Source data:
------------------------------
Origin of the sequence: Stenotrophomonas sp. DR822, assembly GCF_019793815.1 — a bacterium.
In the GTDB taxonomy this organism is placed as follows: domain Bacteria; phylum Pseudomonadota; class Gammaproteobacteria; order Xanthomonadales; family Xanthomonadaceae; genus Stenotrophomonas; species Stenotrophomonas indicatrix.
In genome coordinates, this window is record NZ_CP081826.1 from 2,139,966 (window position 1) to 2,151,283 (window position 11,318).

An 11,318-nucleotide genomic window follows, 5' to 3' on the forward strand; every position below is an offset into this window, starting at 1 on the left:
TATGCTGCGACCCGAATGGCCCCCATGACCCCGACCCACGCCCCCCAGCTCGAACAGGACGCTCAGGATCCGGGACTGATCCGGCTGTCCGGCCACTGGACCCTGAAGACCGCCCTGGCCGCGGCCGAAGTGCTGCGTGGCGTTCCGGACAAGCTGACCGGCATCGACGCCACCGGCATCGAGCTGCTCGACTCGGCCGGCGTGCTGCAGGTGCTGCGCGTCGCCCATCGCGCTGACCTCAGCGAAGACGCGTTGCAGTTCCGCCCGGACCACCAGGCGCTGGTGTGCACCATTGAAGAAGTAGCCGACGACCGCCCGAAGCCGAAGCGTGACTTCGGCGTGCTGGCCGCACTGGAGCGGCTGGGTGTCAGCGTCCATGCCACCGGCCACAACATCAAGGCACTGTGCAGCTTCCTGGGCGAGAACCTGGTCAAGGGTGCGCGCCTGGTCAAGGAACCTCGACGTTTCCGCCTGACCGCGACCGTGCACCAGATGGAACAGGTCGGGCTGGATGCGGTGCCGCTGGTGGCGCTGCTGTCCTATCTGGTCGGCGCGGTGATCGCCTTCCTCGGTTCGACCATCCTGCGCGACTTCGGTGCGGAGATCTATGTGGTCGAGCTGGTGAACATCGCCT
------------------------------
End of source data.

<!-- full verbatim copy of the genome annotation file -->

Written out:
Origin of the sequence: Stenotrophomonas sp. DR822, assembly GCF_019793815.1 — a bacterium.
In the GTDB taxonomy this organism is placed as follows: domain Bacteria; phylum Pseudomonadota; class Gammaproteobacteria; order Xanthomonadales; family Xanthomonadaceae; genus Stenotrophomonas; species Stenotrophomonas indicatrix.
In genome coordinates, this window is record NZ_CP081826.1 from 2,139,966 (window position 1) to 2,151,283 (window position 11,318).

An 11,318-nucleotide genomic window follows, 5' to 3' on the forward strand; every position below is an offset into this window, starting at 1 on the left:
TATGCTGCGACCCGAATGGCCCCCATGACCCCGACCCACGCCCCCCAGCTCGAACAGGACGCTCAGGATCCGGGACTGATCCGGCTGTCCGGCCACTGGACCCTGAAGACCGCCCTGGCCGCGGCCGAAGTGCTGCGTGGCGTTCCGGACAAGCTGACCGGCATCGACGCCACCGGCATCGAGCTGCTCGACTCGGCCGGCGTGCTGCAGGTGCTGCGCGTCGCCCATCGCGCTGACCTCAGCGAAGACGCGTTGCAGTTCCGCCCGGACCACCAGGCGCTGGTGTGCACCATTGAAGAAGTAGCCGACGACCGCCCGAAGCCGAAGCGTGACTTCGGCGTGCTGGCCGCACTGGAGCGGCTGGGTGTCAGCGTCCATGCCACCGGCCACAACATCAAGGCACTGTGCAGCTTCCTGGGCGAGAACCTGGTCAAGGGTGCGCGCCTGGTCAAGGAACCTCGACGTTTCCGCCTGACCGCGACCGTGCACCAGATGGAACAGGTCGGGCTGGATGCGGTGCCGCTGGTGGCGCTGCTGTCCTATCTGGTCGGCGCGGTGATCGCCTTCCTCGGTTCGACCATCCTGCGCGACTTCGGTGCGGAGATCTATGTGGTCGAGCTGGTGAACATCGCCT